Agency (& City): DDB Paris
Creative Director(s): Alexandre Hervé
Copywriter(s): Jean-François Bouchet
Art Director(s): Emmanuel Courteau
Photographer(s): Eric Sauvage-Luminastock-Monika/ Michael Sweet-Moment/Cultura/Corbis- Mlenny Photography
Art buyer: Quentin Moenne-Loccoz, Justine Bruneau
3D: Antoine Mairot/Daniel Bystedt
2D: Philip Andrén
Planning: Sébastien Genty
In 1881, school became free and compulsory in France.
But in 2012, 3 million french people were still illiterate. Nearly 10% of the population. Mostly
40-60 years old people who had not practiced enough and who had gradually lost the ability.
That is why the ANLCI (the national agency against illiteracy), had been created a few years
before. To federate 64 local associations and to lead the fight for literacy in France.
The ANLCI approached us in august 2012 with a clear goal : they wanted illiteracy to become
the next «National Cause», in 2013. A label given every year by the french government to a
cause, which means more means and ressources to fight for it.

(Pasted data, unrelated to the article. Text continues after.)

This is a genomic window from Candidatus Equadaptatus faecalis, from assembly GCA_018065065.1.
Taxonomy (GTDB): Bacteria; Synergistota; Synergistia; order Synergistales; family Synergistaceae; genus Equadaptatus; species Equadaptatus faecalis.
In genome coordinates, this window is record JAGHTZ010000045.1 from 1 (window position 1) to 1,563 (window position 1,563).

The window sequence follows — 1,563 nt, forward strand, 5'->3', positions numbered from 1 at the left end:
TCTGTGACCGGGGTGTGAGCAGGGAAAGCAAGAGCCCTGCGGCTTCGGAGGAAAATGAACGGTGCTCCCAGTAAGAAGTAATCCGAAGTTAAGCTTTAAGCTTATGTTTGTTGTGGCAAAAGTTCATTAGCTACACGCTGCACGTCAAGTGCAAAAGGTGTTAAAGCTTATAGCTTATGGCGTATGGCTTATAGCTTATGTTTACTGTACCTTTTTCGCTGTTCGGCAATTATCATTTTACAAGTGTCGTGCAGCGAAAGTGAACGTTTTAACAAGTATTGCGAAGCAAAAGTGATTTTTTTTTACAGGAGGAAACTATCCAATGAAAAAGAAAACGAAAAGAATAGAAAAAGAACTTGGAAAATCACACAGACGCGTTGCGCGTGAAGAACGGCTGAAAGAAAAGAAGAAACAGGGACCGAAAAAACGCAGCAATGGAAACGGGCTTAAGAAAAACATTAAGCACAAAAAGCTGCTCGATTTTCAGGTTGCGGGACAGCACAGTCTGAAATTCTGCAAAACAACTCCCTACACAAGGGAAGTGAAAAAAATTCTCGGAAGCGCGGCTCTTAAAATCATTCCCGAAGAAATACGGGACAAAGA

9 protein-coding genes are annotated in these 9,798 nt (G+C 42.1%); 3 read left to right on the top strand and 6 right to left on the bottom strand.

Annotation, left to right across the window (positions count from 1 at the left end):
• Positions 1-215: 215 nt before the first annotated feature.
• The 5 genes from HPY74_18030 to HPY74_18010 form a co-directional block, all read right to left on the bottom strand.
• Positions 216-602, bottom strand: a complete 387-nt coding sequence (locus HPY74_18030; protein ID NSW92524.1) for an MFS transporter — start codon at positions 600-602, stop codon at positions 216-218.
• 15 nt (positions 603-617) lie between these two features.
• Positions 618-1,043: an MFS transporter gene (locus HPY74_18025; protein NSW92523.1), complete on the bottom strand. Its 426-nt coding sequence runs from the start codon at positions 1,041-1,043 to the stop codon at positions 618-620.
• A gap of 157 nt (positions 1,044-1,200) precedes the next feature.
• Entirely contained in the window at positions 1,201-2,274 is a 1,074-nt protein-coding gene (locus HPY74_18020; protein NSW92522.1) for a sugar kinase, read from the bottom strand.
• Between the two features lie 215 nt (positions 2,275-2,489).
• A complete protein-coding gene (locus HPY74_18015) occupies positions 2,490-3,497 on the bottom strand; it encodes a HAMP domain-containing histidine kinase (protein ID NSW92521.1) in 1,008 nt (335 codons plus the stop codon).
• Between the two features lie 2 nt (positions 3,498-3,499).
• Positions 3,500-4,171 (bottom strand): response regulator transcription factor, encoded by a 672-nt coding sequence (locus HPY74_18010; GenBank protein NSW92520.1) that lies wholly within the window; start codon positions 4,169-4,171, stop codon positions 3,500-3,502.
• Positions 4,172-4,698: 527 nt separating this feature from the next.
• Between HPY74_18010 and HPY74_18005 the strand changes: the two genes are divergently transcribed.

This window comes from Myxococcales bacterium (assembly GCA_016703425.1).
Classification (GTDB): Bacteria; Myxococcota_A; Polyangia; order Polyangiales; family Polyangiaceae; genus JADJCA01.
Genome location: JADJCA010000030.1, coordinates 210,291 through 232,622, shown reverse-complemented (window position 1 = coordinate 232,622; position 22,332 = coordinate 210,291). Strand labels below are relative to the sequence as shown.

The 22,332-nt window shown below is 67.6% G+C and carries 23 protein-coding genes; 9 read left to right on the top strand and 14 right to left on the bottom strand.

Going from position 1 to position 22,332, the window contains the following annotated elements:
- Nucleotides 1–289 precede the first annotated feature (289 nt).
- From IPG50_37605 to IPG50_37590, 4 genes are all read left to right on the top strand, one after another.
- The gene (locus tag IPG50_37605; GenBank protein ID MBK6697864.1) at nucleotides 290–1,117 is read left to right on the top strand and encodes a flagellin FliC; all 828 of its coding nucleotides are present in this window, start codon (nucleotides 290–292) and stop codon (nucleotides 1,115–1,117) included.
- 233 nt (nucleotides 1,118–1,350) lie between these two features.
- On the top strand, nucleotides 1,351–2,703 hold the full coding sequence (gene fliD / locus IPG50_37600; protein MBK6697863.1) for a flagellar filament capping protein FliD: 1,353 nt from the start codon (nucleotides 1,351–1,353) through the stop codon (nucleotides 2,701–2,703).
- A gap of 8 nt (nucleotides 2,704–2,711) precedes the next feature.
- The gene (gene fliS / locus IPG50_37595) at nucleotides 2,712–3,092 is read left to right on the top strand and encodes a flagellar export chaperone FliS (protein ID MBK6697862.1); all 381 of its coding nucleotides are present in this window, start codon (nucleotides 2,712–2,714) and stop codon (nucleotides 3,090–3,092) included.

Not an easy task because the competition for the public attention was quite hard between all the
different causes. And illiteracy does not kill thousands of people every year, on the contrary of
cancers or cardiovascular diseases. Aids, multiple sclerosis or violence against women seem
much more dramatic. Alzheimer disease has a much greater coverage.
The first step to achieve that goal was to sensitize the public opinion and to use it as a lever to
win the prime minister favor. So, in october 2012, we started by a press, outdoor and web
But not any campaign. We knew that the ANLCI did not want to dramatize too much the fact of
being illiterate. Because it rarely kills you ; it just makes your daily life a bit more complicated
and a bit less enjoyable.
Summary of the Campaign
To help the ANLCI to make illiteracy the «National Cause» of 2013, a label is attributed by the
french government every year. We started in october 2012 with an ad campaign that put literate
people in the same situation as the illiterate ones : at first glance, they could think that they were
facing a movie poster or a usual ad billboard, because we had used all the visual codes of
cinema and/or advertising categories ; only reading the text could give you the key to
understanding. Soon, dozens of blogs echoed the campaign. It was quoted by the traditionnal
media, including tv. Thousands of people answered the appeal and joined on illettrisme2013 to
sign the online petition, which was sent to the french government in january 2013. As a result, on
february 2013, the french prime minister, Jean-Marc Ayrault, took the decision we hoped so
much : illiteracy became the new National Cause. Which meant more money and ressources
allocated to the 64 associations federated by the collective, more means to fight for literacy and
to help 3 million people to get a better life.